September 18, 2017 | Alumni
A conversation with community activist Ceta Ramkhalawansingh
Born and raised in Trinidad and Tobago, Ceta Ramkhalawansingh (Dip Child Study 1974, BA 1977 NEW, MA 1980) is a human rights advocate, community activist, feminist and former city councillor. Ceta worked at Toronto City Hall from 1981 to retirement in 2010, and was appointed as a City Councillor in 2014.
Currently the National Chair of The Word On The Street Canada and President of the LEARNXS Foundation, Ceta is a member of numerous boards, including The Toronto Foundation. She remains actively involved at U of T through Innis College, the Harold Innis Foundation, Massey College, New College, the Women and Gender Studies Institute, as well as the Community Liaison Committee.
Ceta received the 2017 YWCA Toronto Woman of Distinction Award for Public Service & Social Justice on May 18, 2017.
What was it like as an undergraduate in 1968? Could you describe a seminal experience?
Getting involved with student government at the university introduced me to feminist issues. I was surprised to learn that physical education was compulsory for women but not for men, that Hart House was restricted to men, and that the dissemination of birth control information was illegal. Faced with all of this, I jumped right into campus activity.
One of the interesting things I did while I was on the Students Administrative Council was to represent student councils across Ontario on the Ontario Government’s Advisory Committee on Student Awards. That exposed me to provincial policy making and we were able to advocate for changes to the program such as expansion to include part-time students and increasing the grant component of awards.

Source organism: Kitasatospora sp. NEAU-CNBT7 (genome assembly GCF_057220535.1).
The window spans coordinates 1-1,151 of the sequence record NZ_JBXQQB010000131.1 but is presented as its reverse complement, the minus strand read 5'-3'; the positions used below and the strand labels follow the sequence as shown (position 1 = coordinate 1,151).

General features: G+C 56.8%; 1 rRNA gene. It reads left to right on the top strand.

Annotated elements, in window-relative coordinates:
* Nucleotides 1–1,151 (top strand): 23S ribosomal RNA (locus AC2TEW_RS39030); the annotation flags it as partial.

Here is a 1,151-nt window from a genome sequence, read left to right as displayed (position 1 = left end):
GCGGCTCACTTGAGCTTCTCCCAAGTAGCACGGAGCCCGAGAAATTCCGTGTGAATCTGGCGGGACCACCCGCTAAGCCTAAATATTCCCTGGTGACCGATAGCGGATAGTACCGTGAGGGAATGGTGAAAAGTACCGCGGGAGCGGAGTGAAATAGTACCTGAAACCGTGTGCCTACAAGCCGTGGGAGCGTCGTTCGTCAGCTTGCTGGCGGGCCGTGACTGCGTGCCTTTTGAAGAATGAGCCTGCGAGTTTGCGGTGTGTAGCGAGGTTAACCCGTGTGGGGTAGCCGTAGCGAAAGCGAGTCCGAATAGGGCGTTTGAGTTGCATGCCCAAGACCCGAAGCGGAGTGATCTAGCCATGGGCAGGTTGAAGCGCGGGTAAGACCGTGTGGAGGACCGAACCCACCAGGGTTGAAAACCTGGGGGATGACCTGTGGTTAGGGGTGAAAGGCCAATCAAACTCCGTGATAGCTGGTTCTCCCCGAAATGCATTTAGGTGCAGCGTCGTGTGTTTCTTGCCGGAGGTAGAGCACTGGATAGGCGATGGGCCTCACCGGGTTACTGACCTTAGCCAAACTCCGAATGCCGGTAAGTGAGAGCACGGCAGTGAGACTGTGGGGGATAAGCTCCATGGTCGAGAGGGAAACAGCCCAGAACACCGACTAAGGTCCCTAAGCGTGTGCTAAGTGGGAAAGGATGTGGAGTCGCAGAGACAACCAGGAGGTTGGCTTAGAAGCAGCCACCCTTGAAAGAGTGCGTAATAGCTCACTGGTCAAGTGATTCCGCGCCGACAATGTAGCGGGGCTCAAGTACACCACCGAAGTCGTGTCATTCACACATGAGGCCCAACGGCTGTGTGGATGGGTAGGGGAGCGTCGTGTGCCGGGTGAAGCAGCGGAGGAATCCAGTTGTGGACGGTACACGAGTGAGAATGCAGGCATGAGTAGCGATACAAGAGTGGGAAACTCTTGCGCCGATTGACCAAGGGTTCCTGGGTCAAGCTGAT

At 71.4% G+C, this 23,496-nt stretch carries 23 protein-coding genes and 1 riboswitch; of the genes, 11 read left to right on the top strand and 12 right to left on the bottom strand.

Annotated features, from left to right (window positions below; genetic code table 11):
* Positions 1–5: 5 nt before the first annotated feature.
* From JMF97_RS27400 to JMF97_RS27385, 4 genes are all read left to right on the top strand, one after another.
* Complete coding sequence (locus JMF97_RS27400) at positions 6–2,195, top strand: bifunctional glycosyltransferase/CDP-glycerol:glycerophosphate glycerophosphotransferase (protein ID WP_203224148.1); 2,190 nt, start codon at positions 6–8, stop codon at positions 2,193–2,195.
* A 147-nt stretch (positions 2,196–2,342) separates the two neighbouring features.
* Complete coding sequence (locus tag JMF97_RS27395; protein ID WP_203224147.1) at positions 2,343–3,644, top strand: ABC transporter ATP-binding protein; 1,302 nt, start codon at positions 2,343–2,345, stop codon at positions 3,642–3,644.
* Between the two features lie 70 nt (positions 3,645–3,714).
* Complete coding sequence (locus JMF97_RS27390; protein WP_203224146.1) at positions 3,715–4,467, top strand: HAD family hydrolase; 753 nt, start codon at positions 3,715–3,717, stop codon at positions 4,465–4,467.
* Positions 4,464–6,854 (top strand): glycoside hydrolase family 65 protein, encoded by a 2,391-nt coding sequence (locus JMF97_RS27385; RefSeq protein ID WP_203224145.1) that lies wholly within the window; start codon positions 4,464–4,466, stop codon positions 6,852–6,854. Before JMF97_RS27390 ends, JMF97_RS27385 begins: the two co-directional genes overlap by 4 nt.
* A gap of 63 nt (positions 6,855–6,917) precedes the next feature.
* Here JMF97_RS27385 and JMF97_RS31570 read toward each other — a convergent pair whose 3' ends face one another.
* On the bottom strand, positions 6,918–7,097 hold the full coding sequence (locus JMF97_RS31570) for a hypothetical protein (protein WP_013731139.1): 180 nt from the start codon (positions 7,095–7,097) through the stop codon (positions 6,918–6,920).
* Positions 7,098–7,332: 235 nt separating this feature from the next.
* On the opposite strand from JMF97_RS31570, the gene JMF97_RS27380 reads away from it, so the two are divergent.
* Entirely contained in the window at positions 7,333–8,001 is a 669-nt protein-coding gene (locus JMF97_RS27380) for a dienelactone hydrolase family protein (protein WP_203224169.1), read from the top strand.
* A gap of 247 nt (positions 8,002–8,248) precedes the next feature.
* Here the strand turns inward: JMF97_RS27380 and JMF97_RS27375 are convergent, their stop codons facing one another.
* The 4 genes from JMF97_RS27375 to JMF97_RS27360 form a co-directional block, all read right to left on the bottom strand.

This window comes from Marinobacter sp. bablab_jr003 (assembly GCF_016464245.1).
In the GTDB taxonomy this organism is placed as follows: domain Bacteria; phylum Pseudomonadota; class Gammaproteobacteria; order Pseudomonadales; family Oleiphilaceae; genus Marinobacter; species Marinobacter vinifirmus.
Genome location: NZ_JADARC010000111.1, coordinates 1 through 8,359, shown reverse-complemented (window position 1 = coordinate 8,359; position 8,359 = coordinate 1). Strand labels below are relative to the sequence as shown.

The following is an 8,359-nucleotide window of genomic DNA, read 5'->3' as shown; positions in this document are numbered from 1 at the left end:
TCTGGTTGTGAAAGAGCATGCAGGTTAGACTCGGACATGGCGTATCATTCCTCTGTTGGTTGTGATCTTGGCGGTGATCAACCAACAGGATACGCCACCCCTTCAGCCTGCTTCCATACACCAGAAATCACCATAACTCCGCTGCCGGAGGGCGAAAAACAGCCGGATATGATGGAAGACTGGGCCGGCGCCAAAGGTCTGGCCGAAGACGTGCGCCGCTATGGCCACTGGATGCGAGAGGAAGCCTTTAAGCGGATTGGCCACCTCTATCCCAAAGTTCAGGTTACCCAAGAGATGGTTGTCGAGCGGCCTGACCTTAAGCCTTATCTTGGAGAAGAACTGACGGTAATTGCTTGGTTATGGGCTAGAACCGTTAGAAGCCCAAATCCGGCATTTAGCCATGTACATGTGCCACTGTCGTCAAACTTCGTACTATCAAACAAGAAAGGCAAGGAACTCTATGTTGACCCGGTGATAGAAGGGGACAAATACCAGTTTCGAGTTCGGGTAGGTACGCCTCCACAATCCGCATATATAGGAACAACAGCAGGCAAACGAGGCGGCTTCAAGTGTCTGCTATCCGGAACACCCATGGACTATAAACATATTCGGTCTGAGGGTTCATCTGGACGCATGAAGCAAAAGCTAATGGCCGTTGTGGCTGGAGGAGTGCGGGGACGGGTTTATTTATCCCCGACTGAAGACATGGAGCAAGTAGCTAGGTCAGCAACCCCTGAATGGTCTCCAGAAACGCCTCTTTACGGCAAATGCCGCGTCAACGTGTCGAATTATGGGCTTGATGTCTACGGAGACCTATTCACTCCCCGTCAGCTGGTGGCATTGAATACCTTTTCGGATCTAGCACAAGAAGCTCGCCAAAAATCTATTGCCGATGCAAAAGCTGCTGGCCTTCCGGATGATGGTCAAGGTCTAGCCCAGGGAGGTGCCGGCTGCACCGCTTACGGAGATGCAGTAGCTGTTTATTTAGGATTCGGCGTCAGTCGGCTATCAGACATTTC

I came to understand that it was possible to change big institutions, and you had to engage in processes to make it happen. Sometimes you have to protest and sometimes you have to work through committees — you have to find ways of becoming engaged.
You played a key role in the introduction of women’s studies at U of T. This led to the establishment of the Women and Gender Studies Institute. How did this evolve?
As an undergraduate, it seemed to me there was a hidden bias and an unwillingness to explore new approaches to learning, and so it was a delight to discover that the Faculty of Arts & Science had established a new Interdisciplinary Studies Department (ISD) to encourage inquiry into emerging areas of study. I became a student member of that committee, noting that student membership on committees was not yet the norm. When ISD convened a forum in 1970, the proposal for offering a course on women emerged and this resonated with the mandate of ISD. And so I became a champion for that first course on the ISD committee and the rest is herstory.
Women's Studies seminar held in Innis College March 4, 1975 and led by Ceta Ramkhalawansingh, back to camera. Photo courtesy U of T Archives/A1978-0050/005(17).